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National Science Foundation National Center for Science and Engineering Statistics
Trends in Interdisciplinary Dissertation Research: An Analysis of the Survey of Earned Doctorates

Combinations of Fields Reported in Interdisciplinary Dissertations



 

Next we examined which types of fields tend to be associated with each other in the reporting of interdisciplinary dissertations. We used the classifications provided with the Survey of Earned Doctorates as a guide to classify each secondary field of research by how closely related it is to the primary field of dissertation research. If the secondary field is in the same knowledge domain as the primary field (e.g., cellular biology combined with molecular biology), then the two disciplines are considered to be "closely" related. Alternatively, if the two fields are from two different knowledge domains (e.g., biology combined with sociology) they are considered to be "distantly" related.[5]

Sixty-four percent of interdisciplinary doctorate recipients from 2001–08 reported a secondary field that was closely related to their primary dissertation field. This means that only about 36% reported a distantly related secondary field. Thus a majority of respondents who conducted interdisciplinary dissertation research reported two similar fields of research. Table 4 presents the percentage of dissertations with two distantly related fields or two closely related fields, broken down by year.

TABLE 4. Interdisciplinary dissertations, by year and whether the secondary field is closely or distantly related: 2001–08
(Percent)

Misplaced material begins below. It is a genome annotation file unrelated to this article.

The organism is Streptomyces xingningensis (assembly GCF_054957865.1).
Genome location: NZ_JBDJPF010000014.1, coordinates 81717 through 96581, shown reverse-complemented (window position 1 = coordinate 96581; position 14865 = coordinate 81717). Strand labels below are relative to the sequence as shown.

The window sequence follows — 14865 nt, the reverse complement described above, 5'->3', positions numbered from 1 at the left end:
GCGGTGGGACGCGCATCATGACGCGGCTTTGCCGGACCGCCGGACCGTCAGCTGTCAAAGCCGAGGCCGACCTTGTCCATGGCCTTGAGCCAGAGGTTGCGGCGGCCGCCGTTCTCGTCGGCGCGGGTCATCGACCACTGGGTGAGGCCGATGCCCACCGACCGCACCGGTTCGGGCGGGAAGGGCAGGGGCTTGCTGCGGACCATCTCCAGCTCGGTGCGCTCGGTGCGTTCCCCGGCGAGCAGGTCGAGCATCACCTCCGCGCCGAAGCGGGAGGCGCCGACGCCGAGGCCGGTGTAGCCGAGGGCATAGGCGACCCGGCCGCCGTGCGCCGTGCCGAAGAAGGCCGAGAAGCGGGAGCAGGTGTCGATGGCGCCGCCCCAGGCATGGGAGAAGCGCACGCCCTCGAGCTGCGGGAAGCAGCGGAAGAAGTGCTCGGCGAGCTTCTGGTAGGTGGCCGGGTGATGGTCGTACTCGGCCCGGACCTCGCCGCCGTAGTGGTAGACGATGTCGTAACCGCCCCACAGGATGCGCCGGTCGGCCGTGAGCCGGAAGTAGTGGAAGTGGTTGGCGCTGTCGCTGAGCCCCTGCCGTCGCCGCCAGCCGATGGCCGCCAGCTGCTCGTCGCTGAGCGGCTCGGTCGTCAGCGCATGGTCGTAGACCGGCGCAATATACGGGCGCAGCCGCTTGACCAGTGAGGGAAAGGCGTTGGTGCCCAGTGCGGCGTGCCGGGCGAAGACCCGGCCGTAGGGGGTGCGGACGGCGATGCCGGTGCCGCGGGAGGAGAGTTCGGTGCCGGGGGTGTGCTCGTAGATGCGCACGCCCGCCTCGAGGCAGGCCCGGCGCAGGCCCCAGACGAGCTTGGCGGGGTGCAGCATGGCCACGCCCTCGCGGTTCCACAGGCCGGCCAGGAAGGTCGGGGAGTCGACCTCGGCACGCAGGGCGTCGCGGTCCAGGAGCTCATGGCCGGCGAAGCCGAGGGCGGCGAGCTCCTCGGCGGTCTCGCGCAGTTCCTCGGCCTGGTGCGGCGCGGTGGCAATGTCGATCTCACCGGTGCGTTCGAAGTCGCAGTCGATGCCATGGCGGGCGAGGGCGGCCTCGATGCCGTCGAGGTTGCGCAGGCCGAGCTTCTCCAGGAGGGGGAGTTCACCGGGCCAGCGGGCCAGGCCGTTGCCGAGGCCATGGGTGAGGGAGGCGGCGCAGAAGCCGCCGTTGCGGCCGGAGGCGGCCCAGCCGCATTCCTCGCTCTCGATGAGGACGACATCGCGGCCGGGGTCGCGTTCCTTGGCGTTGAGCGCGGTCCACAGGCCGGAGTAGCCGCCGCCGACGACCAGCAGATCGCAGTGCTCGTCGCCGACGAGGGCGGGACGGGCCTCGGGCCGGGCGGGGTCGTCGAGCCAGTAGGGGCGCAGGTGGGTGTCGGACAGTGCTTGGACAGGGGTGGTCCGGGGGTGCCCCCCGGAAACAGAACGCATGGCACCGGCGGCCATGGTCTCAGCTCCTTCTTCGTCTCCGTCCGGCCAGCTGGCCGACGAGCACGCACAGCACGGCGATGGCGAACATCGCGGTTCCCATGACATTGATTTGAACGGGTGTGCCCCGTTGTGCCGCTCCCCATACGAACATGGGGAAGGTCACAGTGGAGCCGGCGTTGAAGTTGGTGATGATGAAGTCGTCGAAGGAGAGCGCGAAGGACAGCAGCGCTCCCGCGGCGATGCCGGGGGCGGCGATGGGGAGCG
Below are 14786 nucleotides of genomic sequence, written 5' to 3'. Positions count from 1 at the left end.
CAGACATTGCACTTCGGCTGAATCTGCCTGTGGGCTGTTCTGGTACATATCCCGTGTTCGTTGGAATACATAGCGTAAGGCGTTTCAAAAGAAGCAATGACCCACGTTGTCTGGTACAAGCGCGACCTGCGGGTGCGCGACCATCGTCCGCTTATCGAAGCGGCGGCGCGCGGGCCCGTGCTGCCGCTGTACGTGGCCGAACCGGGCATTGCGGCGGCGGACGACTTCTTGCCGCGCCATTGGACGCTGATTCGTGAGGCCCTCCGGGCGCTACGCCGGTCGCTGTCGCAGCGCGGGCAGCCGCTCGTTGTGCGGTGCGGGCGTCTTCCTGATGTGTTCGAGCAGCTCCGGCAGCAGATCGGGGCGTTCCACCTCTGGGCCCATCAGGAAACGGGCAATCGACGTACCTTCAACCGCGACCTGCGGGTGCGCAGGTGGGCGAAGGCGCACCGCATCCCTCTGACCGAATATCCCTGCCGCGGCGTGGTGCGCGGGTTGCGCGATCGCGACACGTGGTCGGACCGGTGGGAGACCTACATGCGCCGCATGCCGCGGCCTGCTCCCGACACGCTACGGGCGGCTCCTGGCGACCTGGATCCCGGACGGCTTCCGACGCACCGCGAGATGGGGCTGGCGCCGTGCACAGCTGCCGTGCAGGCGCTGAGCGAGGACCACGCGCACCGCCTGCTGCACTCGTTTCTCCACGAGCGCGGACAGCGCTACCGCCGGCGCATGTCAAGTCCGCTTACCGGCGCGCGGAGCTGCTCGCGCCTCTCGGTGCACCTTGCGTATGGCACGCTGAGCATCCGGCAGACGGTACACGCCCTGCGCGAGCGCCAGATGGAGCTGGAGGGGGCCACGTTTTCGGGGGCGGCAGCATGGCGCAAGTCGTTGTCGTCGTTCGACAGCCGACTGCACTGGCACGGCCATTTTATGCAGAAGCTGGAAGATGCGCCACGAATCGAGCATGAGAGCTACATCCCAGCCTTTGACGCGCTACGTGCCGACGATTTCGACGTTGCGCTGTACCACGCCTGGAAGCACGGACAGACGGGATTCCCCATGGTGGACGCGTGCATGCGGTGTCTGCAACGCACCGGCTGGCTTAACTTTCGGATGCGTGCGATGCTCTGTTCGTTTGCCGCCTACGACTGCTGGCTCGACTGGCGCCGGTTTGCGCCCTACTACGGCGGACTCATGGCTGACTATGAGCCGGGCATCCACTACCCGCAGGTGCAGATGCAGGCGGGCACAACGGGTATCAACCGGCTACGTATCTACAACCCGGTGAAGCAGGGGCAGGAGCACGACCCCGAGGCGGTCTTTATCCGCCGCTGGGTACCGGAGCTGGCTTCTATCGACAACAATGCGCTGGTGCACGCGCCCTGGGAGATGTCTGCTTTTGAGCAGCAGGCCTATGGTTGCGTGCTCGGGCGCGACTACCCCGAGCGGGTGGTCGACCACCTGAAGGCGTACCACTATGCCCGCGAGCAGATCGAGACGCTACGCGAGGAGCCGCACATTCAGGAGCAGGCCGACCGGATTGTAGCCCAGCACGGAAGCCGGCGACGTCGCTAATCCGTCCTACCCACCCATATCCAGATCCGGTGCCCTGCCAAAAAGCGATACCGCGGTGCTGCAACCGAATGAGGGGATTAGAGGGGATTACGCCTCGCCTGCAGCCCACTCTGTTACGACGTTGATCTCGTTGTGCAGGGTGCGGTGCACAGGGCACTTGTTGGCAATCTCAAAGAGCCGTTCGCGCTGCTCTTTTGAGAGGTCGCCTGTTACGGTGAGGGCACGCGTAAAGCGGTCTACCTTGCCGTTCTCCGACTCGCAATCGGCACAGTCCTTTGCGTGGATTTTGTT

Year Closely related
secondary field
Distantly related
secondary field
Total 63.6 36.4
2001 68.8 31.2
2002 68.1 31.9
2003 68.8 31.2
2004 61.6 38.4
2005 60.9 39.1
2006 60.6 39.4
2007 61.1 38.9
2008 61.8 38.2
SOURCE: National Science Foundation/National Center for Science and Engineering Statistics, Survey of Earned Doctorates.

  Table 4 Source Data: Excel file

This table shows that the percentage of dissertations in which the secondary field was distantly related to the primary field increased in 2004. From 2001–03 the rate was approximately 31%–32%, but from 2004 onward the rate was 38%–39%. This is notable because the question wording changed in 2004 to include the term "interdisciplinary." Earlier in this report (see table 1), we noted that the overall rate of interdisciplinary dissertations did not seem to be affected by the question wording change. But in this case the question wording may have made a difference; the percentages in table 4 suggest that this methodological change might explain, at least in part, the sudden increase in respondents who reported distantly related fields. It seems as though the inclusion of the term "interdisciplinary" in the question after 2004 incited more people to report distantly related fields of dissertation research.

Next we examined whether the proportion who reported a closely or distantly related secondary dissertation field varied by primary dissertation research area. Table 5 demonstrates that the rate at which respondents reported a distantly related secondary research field varied dramatically by the knowledge domain of the primary research field. Figure 2 Figure. further illustrates this variation; it graphs the proportion of interdisciplinary dissertations using distantly related secondary fields by knowledge domain, ordered from highest to lowest. The values range from 18.7% (life sciences) to 87.7% (computer and information sciences).